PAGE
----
Research has found a subgroup of conservative white males have lower perceptions of risk across a variety of environmental and health hazards. Less research has looked at the views of these “low risk” individuals in group interactions. Through qualitative analysis of a technology deliberation, we note that white men expressing low risk views regarding technologies for energy and the environment also often express high social risks around potential loss of control. We argue these risk perceptions reflect identification with corporate concerns, usually framed in opposition to government and mirroring arguments made by conservative organizations. We situate these views within the broader cultural struggle over who has the power to name and address risks.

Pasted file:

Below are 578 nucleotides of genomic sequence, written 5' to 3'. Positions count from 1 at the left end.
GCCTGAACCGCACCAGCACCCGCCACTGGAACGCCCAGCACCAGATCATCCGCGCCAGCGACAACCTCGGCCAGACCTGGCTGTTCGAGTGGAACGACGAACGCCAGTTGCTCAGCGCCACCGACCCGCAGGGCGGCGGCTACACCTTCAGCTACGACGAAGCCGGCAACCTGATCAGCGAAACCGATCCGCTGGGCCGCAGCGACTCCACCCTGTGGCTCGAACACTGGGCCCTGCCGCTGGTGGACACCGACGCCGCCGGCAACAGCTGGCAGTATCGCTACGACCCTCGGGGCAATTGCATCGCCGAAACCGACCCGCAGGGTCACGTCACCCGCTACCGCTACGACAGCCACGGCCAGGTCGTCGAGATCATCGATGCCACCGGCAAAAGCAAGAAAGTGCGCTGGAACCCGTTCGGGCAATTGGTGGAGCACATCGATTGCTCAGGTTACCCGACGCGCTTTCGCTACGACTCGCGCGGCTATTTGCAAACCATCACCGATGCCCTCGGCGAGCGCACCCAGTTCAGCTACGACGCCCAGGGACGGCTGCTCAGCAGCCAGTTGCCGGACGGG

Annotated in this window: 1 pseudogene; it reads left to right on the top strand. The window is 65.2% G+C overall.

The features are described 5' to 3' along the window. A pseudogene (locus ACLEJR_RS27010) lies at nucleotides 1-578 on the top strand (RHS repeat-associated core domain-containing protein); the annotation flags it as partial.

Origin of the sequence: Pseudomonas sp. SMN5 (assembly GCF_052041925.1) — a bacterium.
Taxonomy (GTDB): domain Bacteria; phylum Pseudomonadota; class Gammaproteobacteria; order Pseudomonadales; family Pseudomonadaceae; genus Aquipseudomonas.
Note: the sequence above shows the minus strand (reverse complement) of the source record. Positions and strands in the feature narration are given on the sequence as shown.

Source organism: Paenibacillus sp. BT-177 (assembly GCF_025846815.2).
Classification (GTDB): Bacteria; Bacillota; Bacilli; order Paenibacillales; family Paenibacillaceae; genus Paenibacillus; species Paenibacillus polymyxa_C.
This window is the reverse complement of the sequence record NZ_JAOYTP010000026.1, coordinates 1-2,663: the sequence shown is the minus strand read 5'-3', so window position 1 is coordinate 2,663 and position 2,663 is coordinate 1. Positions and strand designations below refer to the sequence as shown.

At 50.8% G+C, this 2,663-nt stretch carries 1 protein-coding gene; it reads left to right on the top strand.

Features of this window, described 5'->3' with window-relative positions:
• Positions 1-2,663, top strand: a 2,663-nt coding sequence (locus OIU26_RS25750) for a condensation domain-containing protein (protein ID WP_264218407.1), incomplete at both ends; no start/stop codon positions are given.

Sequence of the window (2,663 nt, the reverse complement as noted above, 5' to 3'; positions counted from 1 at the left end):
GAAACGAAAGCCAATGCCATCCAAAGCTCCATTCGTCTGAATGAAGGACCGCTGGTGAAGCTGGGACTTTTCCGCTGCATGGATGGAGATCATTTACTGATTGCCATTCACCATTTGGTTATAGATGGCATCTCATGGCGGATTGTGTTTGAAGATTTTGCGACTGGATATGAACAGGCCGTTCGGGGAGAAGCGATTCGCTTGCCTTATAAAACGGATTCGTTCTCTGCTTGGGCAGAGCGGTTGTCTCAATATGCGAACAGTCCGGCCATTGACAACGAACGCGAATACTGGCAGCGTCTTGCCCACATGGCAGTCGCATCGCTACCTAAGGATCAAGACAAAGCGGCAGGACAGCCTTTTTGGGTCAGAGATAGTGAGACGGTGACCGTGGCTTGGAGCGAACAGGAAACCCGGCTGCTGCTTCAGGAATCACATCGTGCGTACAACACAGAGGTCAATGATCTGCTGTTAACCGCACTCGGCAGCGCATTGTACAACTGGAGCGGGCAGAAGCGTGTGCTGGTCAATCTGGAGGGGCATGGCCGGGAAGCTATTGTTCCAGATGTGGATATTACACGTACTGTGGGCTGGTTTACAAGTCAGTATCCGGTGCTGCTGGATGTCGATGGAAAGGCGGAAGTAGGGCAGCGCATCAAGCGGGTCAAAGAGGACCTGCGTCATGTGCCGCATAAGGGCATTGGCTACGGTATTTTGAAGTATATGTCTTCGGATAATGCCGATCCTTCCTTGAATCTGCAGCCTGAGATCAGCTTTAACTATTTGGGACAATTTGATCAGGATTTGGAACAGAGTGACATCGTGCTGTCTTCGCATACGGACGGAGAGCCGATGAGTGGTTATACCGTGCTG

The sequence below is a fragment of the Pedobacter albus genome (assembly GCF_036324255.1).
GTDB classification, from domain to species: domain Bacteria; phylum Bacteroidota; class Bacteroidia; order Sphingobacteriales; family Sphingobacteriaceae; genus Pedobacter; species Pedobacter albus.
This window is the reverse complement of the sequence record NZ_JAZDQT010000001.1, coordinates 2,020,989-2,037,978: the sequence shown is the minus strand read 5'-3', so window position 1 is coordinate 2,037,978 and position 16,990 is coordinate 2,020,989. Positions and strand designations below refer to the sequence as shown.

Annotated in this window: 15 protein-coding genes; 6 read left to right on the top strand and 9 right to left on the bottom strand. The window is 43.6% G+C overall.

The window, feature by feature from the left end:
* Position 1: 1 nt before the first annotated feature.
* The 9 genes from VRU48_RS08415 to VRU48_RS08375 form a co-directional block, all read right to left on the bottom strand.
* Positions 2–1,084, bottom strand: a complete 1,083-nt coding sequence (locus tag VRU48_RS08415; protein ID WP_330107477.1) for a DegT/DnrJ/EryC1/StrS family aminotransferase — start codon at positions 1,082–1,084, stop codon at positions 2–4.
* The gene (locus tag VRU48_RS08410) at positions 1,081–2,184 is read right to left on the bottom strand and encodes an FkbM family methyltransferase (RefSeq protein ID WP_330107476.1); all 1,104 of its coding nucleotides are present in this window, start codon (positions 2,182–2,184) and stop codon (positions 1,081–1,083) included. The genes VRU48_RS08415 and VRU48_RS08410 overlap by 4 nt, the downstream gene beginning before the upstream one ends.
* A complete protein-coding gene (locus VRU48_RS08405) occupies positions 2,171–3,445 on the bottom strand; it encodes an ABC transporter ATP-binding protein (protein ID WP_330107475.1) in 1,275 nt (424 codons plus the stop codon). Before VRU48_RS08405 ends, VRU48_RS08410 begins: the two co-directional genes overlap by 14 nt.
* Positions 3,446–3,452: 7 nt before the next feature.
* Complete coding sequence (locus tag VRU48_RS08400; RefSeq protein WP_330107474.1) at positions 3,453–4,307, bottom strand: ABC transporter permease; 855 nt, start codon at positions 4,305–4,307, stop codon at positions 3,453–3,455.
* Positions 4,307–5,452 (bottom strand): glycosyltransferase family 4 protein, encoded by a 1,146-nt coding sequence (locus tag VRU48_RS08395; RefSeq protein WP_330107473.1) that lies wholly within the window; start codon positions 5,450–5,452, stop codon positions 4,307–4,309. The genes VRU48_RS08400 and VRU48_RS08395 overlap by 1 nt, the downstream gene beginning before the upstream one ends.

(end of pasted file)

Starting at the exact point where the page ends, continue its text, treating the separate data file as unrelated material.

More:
Shearer, C., Bea Rogers-Brown, J., Bryant, K., Cranfill, R. and Herr Harthorn, B. (2013), "Power and Vulnerability: Contextualizing “Low Risk” Views of Environmental and Health Hazards", William R. Freudenburg, A Life in Social Research (Research in Social Problems and Public Policy, Vol. 21), Emerald Group Publishing Limited, pp. 235-257. https://doi.org/10.1108/S0196-1152(2013)0000021015Download as .RIS
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